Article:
ProjectOPaK_renaissanceclothingcostumes

Image Source: RenaissanceClothingCostumes.com

Project OPaK

So this is my new naming convention for stories that I’m working on.  In most cases, I already know what the title is.  Project OPaK is just the first letters of the title.  I’ve divided the story into three parts (Beginning, Middle, and End) and I will update you when I’ve finished each of the main parts, with a beginning update letting you know when I’ve actually started writing the project.  At the end, when I’ve finished Project OPaK, I will continue to do an Author’s Note and give a detailed breakdown of the genesis of the work (how it came into being, what my writing process was for it, etc.).  If it gets published in a hardcopy form, I will also try to remember to take pictures of the work and post those pics on the blog (like I did for The Last GunKnight, but forgot to do for other projects). The above picture, while not representative of the actual characters in the story, gives a good idea of the time period and themes that I’m aiming for within Project OPaK.

Here’s to a successful writing project–and a successful summer of developing many more!

 

 

Concepts

2016-Audi-R10-Concept-Cars

CONCEPT CARS

Check out this fabulous Audi 2016 concept car.  I happened across a Wall Street Journal video on their app on Apple TV covering the 2016 Japanese car show and they showcased quite a few concept cars.

I started thinking about the idea of concept cars and how car makers use them as a “test bed” to test out various ideas and technologies.  I wondered why I, as a writer, couldn’t try something similar.  I have multiple ideas for projects in various different genres–short stories, novels, graphic novels, and screenplays.  However, the only thing that I’ve put together consistently are short-stories.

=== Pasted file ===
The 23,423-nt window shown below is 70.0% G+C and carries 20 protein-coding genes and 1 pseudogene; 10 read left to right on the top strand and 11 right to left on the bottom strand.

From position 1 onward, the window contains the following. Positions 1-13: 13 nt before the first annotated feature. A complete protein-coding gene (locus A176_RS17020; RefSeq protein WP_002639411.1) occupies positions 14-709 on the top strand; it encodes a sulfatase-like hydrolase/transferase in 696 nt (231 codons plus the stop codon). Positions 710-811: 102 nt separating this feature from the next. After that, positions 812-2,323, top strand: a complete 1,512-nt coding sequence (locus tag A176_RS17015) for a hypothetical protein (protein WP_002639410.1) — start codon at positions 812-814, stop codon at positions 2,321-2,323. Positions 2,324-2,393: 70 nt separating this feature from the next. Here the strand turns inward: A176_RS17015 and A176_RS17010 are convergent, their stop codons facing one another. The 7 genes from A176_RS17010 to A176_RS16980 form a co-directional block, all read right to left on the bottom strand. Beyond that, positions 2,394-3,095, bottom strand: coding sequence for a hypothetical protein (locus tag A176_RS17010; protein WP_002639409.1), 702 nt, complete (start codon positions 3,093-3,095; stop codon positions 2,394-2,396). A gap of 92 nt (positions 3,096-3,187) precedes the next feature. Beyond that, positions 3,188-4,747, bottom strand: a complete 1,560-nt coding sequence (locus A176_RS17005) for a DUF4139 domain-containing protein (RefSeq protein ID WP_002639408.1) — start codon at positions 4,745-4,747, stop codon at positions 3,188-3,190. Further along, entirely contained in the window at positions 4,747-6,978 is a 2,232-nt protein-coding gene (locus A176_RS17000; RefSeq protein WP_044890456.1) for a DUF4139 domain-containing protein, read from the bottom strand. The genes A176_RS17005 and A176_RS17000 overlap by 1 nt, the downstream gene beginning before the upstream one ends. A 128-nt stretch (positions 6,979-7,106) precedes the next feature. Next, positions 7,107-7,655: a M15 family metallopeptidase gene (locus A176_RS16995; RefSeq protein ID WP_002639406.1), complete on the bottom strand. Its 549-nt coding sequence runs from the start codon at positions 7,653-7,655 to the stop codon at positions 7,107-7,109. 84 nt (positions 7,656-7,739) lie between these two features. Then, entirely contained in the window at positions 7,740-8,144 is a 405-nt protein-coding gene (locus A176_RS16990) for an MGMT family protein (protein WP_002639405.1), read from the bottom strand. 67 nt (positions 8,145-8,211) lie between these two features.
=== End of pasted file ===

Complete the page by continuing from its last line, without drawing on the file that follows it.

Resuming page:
CONCEPT WRITING

I have notebooks full of ideas (what writer doesn’t, after all?), but they are all still just ideas.  I’m not really happy with not writing even though I know that the GRE and applying for Graduate programs are important, but I feel like I just figured out how to tell a great story with “Here Be Monsters,” and I don’t want to lose what I’ve learned.

I’m going to see if I can’t take half an hour (about all the time I can really spare these days 😦 )and try to generate as many “Concepts” as I can each day–probably only 1 per day if I’m realistic.  This way I’m still writing and creating, even if I’m not formally working on a draft, and if one of them really strikes me, I can work on a rough draft while prepping for the GRE and Grad school admissions.

ANNE MCCAFFREY

Now this idea isn’t really novel or unique.  I feel that I must give a shoutout to the late Anne McCaffrey as this idea is really just an extension of her “Tunings” that she Melony explain in her Harper Hall Trilogy.  What?  Haven’t read this trilogy by Anne McCaffrey?  Run, don’t walk, to Amazon, Barnes & Noble, or the library and find this trilogy.  I put it far above the depressing stuff that passes for fantasy these days (yes, Song of Fire & Ice, I’m looking disapprovingly at you when I say this).  Anyway, my “Concepts” are a lot like Melony’s “Tunings,” just little practice pieces that will allow me to get a handle on themes, characters, settings, plots, and emotions that I want to display in the piece.  Possible epigraphs, snatches of dialogue, potential scenes, and hinted resolutions should find their way into these “Concepts,” so that when it is time to start writing again, I (hopefully) won’t have to relearn all the lessons that I learned from HBM all over again. 🙂